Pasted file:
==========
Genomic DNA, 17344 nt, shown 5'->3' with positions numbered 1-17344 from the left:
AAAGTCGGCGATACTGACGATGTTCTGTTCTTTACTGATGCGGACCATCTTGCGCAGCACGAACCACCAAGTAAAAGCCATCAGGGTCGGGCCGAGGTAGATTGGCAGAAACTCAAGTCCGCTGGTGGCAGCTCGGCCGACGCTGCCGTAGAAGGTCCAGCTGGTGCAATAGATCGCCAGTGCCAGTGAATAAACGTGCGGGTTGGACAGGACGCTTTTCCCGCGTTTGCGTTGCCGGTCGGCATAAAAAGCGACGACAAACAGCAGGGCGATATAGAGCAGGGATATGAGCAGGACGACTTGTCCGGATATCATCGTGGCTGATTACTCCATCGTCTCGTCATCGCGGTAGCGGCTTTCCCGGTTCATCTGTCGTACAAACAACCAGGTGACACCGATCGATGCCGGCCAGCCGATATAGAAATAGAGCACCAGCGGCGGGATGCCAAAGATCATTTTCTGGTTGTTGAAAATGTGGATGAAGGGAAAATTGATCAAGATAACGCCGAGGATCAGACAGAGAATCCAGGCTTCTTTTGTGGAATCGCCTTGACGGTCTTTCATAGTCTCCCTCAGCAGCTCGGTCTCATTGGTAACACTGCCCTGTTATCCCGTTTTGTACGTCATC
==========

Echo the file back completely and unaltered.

Genomic DNA, 17344 nt, shown 5'->3' with positions numbered 1-17344 from the left:
AAAGTCGGCGATACTGACGATGTTCTGTTCTTTACTGATGCGGACCATCTTGCGCAGCACGAACCACCAAGTAAAAGCCATCAGGGTCGGGCCGAGGTAGATTGGCAGAAACTCAAGTCCGCTGGTGGCAGCTCGGCCGACGCTGCCGTAGAAGGTCCAGCTGGTGCAATAGATCGCCAGTGCCAGTGAATAAACGTGCGGGTTGGACAGGACGCTTTTCCCGCGTTTGCGTTGCCGGTCGGCATAAAAAGCGACGACAAACAGCAGGGCGATATAGAGCAGGGATATGAGCAGGACGACTTGTCCGGATATCATCGTGGCTGATTACTCCATCGTCTCGTCATCGCGGTAGCGGCTTTCCCGGTTCATCTGTCGTACAAACAACCAGGTGACACCGATCGATGCCGGCCAGCCGATATAGAAATAGAGCACCAGCGGCGGGATGCCAAAGATCATTTTCTGGTTGTTGAAAATGTGGATGAAGGGAAAATTGATCAAGATAACGCCGAGGATCAGACAGAGAATCCAGGCTTCTTTTGTGGAATCGCCTTGACGGTCTTTCATAGTCTCCCTCAGCAGCTCGGTCTCATTGGTAACACTGCCCTGTTATCCCGTTTTGTACGTCATC